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Tom Courtney

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no dance practice for me [Oct. 15th, 2014|02:56 pm]
My dental surgery went off stunningly well yesterday, but I'm still on vicodin today. Drumming at dance practice would be amusing, but only in the stare-and-point sense: I don't think the beat would be danceable. So, sadly, no dance practice for me tonight.

I do plan on making my polearm class tomorrow, though it might just turn into a glorified sparring session. I hope not - I'd like people to start playing with the new poleax heads I've picked up, and at least run through the exercises we've been doing with them.

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not your typical western martial arts classes [Oct. 12th, 2014|01:28 am]
I may be one of the few western martial arts instructors who actively stress game theory while teaching techniques. Nothing very complicated, mostly just the ideas of using a mixed strategy instead of looking for the one perfect technique, and choosing options that match up best against your opponents, and not simply the things you're best at doing. Not exactly rocket science, but lots of people don't seem to consider it until it gets pointed out, and then it's completely obvious. :)

It came up Thursday because I was teaching polearm entering moves against sword and shield, and mentioned that I thought that in general, the most important thing for a polearm fighter to do was to move to the sword side of his opponent - getting stuck on the shield side limits his options too much. But I also claimed you should do that "most of the time" - maybe something like 80%, and have a shield-side move available so your opponent couldn't just overcompensate and ignore it. I then taught a couple of entering plays, the second of which had both sword-side and shield-side variations.

Overall, I think the students got it. The ultimate proof, of course, is how they do in tournament and melee competition.

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Hamlet [Oct. 8th, 2014|12:49 am]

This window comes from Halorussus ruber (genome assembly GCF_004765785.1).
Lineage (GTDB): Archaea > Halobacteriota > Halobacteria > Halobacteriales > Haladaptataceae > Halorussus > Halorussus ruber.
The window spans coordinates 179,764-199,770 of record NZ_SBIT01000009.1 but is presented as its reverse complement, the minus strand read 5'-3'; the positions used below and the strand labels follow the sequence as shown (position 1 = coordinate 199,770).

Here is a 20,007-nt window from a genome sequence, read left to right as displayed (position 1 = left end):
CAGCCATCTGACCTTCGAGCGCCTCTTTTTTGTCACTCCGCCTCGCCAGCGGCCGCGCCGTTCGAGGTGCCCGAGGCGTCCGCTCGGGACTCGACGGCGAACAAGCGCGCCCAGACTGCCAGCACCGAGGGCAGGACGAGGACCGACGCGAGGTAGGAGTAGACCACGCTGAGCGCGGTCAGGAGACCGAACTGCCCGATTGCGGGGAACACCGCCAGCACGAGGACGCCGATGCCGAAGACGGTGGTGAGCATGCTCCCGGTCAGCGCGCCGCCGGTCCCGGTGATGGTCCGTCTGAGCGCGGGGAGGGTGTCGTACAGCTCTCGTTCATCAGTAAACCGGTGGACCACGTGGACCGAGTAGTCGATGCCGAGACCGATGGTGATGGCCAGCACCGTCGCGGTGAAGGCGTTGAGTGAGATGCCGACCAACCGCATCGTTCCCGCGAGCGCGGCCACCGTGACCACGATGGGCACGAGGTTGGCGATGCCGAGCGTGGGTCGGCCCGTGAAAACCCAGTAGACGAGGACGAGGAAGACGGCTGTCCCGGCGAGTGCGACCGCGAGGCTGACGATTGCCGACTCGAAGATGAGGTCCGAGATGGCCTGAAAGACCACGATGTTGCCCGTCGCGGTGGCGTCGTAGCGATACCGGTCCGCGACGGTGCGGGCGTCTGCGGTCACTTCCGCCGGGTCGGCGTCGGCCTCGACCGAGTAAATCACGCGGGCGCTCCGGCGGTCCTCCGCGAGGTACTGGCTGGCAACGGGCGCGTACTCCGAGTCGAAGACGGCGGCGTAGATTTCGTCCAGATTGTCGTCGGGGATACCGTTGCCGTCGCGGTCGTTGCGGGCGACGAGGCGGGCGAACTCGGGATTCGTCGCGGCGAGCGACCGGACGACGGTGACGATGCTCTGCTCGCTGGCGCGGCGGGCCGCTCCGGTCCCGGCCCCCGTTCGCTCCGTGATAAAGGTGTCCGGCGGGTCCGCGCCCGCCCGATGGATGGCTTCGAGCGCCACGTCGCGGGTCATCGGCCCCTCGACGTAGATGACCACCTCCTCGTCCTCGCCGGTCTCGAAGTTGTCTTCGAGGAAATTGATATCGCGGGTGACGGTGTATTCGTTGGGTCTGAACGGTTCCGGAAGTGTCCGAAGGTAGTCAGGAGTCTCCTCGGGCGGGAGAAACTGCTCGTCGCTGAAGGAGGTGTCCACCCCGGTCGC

[mood |enthralled]

I've off and on thought about directing Hamlet, and have always thought a) I'd do the false quarto, often referred to as "Action Hamlet", which is about half the length and practically none of the angst of the canonical version, and b) I'd make the story revolve around the question "What do you do when you have proof of something that nobody else should rightfully believe?" I think it would make a decent play.

But looking back on versions of the show I've seen, that seems a bit timid to me. Every production I've ever seen has Hamlet as either the good guy, or at least in some sort of ambiguous role, where it turns out good old Uncle always killed Dad, whose ghost comes back demanding vengeance. I suspect I just haven't seen enough versions to get something different.

Anyway, I read the play again recently with an eye towards Hamlet being a real rotter - a RIchard III level monster. He hates his parents, and is really something of a nutcase. The tragedy is that this guy has been born at all, and inflicts himself on his family, bringing about their complete and utter destruction. I think I could do a version where the audience comes away pretty convinced that Hamlet is the murderer, and the business about the ghost is either his mind cracking or an attempt to get away with it by shifting the blame to his uncle.

I think I'm going to reread the play more carefully and see if it really works or not.

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The Vegas trip [Oct. 1st, 2014|08:29 pm]
[mood |exhaustedexhausted]

The trip this year was something of a hybrid - part poker playing, part seeing my mom and her SO. Overall, it went quite well.

I stayed at the Palace Station casino. It was a decent place at a cheap price, but I don't think I'll do it again. It was a mile and a half off-strip, and it felt longer. I did walk it several times, and was amused to notice I walked by Kount's Customs car refurbishing, featured on Counting Cars and appearing occasionally on both Pawn Stars and American Restoration.